Every once in a while, humans need some form of external motivation to refresh and edit parts of their lives. On that note, a new decade seems to be particularly interesting. We reflect and continue our journey with new hopes and fears.
In 2010, I don’t think my maturity levels allowed me to introspect. I try to remember my decade younger self and first thought is often on the lines of OMG I cannot believe how stupid I was, or, gosh, I cannot believe I did that! I guess ten years down the lane, I would feel the same way for the 2020 me. But in 2020, I am definitely more self-aware than before. As I look back over the past decade, I grew from a teenager to an independent adult. I find it fascinating to note the changes that have taken over me. Changes majorly in my way of thinking, my worldview and even my goals.
I planned to write some learnings that I had over the past few years through personal experience. As I started writing, I felt there is so much that I could write on just one bullet. So, will focus on only one learning in this post – being authentic and true to yourself. Might write more if there is audience interest 🙂
Being authentic is difficult, requires lot of courage but brings the most satisfaction. This means accepting yourself, your thoughts and your choices that everyone around you may not necessarily respect/appreciate. It means not adopting a lifestyle or behaving a certain way simply to fit in. It means not doing things simply to please people. It means being comfortable in your own skin in any situation.
For me, my career choice was something I struggled with for a while. I was an A+ all-rounder type of student and there were strange level of expectations from me. I have always been quite driven as well. Society dictates that good students should always aim for the top. Inherently, not a bad advice but the problem is that young minds tend to form ideals based on various labels created by society that may not apply to everybody. Anyway, I got admitted into the top college in my country for my undergrad education in business management. The ideal career path involved getting some work experience in investment banking/PE/VC/management consulting firm and then going for a top-tier MBA. That was a sure-shot way to “making it big” for any achievement-oriented individual. My goal after undergrad was to build a profile that would make me eligible for a top-notch MBA program. Most of my college-mates followed a similar route. So, I started off with an investment banking internship hoping it would help me land a full-time pre-MBA role. Simultaneously, I cleared all three CFA (Chartered Financial Analyst Program) exams hoping it will supplement my profile as I apply for finance roles. However, soon enough I realized that the path I was seeking was not a good fit for me at all. Maybe I was too young or it was too early to decide – I will never know. I have my reasons that I could not explain at the time.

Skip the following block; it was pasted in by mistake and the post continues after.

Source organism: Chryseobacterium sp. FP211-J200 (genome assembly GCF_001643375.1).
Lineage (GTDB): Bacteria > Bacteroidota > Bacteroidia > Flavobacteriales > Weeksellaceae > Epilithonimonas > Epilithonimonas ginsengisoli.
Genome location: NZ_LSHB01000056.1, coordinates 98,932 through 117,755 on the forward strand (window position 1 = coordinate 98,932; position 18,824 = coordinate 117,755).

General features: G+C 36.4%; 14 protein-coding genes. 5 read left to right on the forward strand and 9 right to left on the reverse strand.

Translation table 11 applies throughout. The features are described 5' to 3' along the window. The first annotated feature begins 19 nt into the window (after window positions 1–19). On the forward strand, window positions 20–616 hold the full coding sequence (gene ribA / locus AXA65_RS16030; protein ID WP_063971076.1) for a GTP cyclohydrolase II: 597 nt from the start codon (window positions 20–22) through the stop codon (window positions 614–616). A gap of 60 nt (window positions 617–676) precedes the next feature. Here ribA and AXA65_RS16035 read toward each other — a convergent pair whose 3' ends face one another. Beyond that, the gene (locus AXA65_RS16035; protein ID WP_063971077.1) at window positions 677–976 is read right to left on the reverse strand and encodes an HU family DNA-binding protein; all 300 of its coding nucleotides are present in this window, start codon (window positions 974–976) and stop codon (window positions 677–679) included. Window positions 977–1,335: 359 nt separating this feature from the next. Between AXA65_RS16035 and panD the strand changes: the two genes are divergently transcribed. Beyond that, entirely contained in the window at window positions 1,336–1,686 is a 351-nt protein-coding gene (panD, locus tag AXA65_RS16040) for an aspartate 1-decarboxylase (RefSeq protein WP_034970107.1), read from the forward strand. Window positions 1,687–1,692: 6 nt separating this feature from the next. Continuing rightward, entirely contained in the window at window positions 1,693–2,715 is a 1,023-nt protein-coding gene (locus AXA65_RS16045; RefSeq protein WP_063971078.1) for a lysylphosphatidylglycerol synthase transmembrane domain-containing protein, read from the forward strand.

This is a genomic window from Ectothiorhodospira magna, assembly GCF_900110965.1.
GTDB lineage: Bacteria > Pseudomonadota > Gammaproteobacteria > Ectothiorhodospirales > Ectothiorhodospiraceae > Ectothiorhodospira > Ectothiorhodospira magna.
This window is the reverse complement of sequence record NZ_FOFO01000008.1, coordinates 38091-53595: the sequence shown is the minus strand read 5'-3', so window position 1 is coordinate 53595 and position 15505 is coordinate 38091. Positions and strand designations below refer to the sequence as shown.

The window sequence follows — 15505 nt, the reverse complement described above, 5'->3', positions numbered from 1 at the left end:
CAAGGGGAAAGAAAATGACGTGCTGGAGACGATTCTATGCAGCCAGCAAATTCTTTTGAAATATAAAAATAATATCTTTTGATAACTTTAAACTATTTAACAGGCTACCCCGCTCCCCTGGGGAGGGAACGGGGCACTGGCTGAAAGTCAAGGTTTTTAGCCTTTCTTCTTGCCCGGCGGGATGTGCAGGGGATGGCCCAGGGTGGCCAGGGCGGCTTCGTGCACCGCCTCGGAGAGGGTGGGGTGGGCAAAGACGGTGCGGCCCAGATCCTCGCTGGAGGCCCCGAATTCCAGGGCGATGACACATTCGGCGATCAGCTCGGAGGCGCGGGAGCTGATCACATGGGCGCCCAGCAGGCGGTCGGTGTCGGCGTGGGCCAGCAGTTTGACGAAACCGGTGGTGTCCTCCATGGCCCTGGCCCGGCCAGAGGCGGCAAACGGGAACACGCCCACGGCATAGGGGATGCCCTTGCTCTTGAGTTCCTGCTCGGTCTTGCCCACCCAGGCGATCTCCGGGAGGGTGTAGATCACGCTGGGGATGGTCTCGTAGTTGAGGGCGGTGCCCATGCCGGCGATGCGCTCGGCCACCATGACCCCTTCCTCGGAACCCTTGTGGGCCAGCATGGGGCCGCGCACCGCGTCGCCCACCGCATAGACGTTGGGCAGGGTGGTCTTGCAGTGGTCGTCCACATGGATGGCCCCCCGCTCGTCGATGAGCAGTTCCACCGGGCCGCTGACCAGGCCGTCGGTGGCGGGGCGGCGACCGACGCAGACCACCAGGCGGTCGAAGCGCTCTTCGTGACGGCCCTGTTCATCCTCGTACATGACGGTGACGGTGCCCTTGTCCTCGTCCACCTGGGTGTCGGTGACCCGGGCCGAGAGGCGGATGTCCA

I desperately wanted to switch my career path and I did. I did not want to chase an MBA anymore. So what did I want to pursue then? I had single-mindedly focused on one goal all along and it felt frightening to let go of that. What I chose next was totally unconventional for someone in my career path. I decided to study Human Resource Management in the US, from a non Ivy League university. That is when my identity crisis started. The very first time I uttered HR, I was mocked at and ridiculed. I was not used to that. The common perception of HR as most of you would know is not very optimistic. As long as I was pursuing the hot career options, everyone would take a lot of interest in me. As soon as I mentioned HR, I felt I no longer got the same respect. Instead, I would get quizzical looks and demoralizing questions of the nature “Why do you even need to study to be in HR?”. Of course, I saw it very differently. Studying HR was an entry into the world of organizational behavior and psychology for me, not straying too far from my management education thus far. I followed my intuition to a large extent. At the time, it was hard for me to explain and it made me question myself incessantly. Now, I realize I shouldn’t have bothered to explain!
I was used to being appreciated for my choices. Then, I experienced the reality. Now, I recognize the human urge to win others’ approval and I try to be more mindful of that. Confronting your own ego is also a part of the process.
For a while, I felt I lost part of my confidence because my education and career define me for the most part. The struggle was about my identity in this world. But I am glad I went through the intense period of self-questioning because it helped me better understand myself and the society. I found myself asking questions that have no easy answers. It actually ignited my interest in philosophy…
- If there was zero recognition involved, what type of work would still keep me engaged and motivated?
- If I had no career, what else can define me?
- What is our collective attitude as a society towards those in so-called unskilled or menial jobs? Why are they not equally respected?
- What creates status differences? Why is status so important to humans?
- How do we make sure everyone can harness their full potential?
- What is the best way to utilize human abilities?
- Do we need everyone to use their full potential?
Looking forward to reading your thoughts in comments!